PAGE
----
Saturday 22 June 2024

Movie Review: The Competition (1980)

Genre: Romance  
Director: Joel Oliansky  
Starring: Richard Dreyfuss, Amy Irving, Lee Remick, Sam Wanamaker  
Running Time: 126 minutes  

Synopsis: Aspiring concert pianist Paul (Richard Dreyfuss) is running out of time to fulfill his potential. Still supported by his parents, he always places well but is never able to win a major competition. The prestigious Hillman competition in San Francisco may be his final opportunity. One of the other competitors is Heidi (Amy Irving), who is coached by renowned piano teacher Greta (Lee Remick). Although attracted to Heidi, Paul acts cold to avoid distractions. But when the final performances are postponed for a week, Paul and Heidi have time to fall in love.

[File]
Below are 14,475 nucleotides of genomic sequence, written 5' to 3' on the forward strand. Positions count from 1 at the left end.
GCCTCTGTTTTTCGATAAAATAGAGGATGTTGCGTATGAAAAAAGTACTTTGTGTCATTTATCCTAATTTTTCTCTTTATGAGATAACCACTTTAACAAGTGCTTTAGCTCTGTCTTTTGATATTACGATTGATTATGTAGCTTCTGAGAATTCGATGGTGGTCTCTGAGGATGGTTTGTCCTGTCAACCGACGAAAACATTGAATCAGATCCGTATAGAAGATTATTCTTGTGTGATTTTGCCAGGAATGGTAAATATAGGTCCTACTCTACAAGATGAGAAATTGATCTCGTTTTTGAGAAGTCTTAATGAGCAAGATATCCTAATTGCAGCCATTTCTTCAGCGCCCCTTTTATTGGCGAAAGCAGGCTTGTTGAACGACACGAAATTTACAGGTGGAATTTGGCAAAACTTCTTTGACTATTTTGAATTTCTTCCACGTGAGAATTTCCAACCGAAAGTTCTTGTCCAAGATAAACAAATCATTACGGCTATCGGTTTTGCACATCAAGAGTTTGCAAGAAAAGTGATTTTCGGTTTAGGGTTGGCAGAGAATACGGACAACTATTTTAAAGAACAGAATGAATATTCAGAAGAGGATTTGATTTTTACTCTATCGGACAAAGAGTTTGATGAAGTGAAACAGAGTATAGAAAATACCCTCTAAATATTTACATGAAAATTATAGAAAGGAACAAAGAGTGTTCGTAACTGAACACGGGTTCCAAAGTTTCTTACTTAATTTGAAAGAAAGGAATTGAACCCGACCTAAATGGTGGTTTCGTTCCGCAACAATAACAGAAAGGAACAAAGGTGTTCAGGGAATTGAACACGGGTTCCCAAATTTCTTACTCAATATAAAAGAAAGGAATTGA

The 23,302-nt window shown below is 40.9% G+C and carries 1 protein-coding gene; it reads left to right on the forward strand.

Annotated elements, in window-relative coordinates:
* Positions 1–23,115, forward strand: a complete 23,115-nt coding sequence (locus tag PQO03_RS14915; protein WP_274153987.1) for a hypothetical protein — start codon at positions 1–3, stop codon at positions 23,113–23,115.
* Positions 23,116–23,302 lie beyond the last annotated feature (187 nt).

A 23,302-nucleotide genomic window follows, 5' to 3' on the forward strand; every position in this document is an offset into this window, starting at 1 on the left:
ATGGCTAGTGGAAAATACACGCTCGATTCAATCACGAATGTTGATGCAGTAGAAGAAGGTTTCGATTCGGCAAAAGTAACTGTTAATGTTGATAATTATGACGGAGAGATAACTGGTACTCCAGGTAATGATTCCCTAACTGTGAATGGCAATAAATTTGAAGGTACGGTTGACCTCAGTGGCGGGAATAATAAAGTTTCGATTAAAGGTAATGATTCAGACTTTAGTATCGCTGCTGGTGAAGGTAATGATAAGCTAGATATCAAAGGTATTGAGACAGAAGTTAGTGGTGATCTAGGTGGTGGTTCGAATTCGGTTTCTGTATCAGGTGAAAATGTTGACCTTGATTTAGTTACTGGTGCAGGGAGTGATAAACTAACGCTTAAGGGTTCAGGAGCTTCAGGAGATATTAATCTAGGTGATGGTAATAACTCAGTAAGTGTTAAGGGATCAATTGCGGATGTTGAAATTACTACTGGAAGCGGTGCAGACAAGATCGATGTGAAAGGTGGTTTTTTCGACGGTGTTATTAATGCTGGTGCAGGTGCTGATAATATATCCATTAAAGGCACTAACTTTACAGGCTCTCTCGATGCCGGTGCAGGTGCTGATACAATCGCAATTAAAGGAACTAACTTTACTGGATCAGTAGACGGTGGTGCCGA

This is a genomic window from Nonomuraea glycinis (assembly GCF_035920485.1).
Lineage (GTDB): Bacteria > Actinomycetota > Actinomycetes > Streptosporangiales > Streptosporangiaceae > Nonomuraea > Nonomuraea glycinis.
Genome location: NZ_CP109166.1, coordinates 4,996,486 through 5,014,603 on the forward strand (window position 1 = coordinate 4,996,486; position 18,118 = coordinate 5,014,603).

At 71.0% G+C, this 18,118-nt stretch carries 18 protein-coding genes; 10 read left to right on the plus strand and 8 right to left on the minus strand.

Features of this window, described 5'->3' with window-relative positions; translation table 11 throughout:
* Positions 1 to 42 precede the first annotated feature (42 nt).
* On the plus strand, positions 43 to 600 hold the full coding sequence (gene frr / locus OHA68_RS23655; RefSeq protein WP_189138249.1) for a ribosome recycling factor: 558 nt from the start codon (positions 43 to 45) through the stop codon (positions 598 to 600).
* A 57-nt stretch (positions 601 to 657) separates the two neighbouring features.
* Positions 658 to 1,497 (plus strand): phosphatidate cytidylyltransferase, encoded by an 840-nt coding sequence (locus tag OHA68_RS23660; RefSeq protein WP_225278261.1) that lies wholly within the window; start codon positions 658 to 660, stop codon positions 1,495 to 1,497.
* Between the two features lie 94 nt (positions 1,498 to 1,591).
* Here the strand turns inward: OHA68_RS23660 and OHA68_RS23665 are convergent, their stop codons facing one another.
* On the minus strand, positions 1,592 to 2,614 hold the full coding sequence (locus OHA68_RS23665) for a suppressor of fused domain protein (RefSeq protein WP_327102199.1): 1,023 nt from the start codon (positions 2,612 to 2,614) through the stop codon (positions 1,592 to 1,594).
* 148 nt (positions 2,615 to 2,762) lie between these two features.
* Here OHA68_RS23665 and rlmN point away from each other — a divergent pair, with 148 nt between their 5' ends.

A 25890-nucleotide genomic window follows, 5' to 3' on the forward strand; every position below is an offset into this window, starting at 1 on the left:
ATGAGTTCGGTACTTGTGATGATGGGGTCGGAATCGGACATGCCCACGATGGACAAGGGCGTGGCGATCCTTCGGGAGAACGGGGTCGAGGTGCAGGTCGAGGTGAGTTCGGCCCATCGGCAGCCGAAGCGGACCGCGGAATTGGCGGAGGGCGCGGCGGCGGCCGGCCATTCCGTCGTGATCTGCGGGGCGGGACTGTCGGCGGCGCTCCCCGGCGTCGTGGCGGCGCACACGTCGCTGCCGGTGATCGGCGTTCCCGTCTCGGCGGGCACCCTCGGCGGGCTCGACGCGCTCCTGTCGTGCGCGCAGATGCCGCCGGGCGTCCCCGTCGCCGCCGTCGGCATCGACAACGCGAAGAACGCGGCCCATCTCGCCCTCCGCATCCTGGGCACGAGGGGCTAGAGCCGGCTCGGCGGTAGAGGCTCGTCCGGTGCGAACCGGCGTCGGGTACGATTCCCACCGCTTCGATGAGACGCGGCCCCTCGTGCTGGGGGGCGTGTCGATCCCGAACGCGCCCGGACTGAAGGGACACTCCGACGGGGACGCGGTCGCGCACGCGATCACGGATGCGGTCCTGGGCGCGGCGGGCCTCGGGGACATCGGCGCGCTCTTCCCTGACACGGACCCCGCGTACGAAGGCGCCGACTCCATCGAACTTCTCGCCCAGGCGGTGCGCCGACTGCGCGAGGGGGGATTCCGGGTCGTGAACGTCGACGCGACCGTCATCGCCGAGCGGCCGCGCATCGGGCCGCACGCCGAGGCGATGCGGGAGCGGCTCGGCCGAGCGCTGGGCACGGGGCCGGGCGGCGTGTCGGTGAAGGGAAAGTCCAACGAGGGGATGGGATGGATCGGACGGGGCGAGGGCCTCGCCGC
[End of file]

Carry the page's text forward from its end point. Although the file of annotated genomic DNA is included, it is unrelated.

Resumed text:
What Works Well: The conflict between pressure-to-succeed and finding the right soulmate at the wrong time provides a spark. The classical music milieu is an elegant setting for a romance and both Richard Dreyfus and Amy Irving do well to energetically simulate playing complex piano pieces. They are surrounded by scenic San Francisco locations and a colourful cast of supporting characters. Lee Remick as Heidi's piano teacher, Sam Wanamaker as the conductor who needs to accommodate all the competitors, and the other four finalists all provide appreciable texture.

What Does Not Work As Well: Director Joel Oliansky also wrote the script, and displays an annoying tendency to run and hide from difficult conversations, finding reasons to interrupt dialogue scenes at crucial moments. While understandable that time is needed for the music performances, the length of over two hours remains bloated given the subject matter. With his erratic emotions and obnoxious behaviour, Paul is an unattractive romantic subject, while a defection-and-sickness sub-plot involving an Eastern European pianist is handled with dismissive clumsiness.

Conclusion: Mixes legato with atonal.

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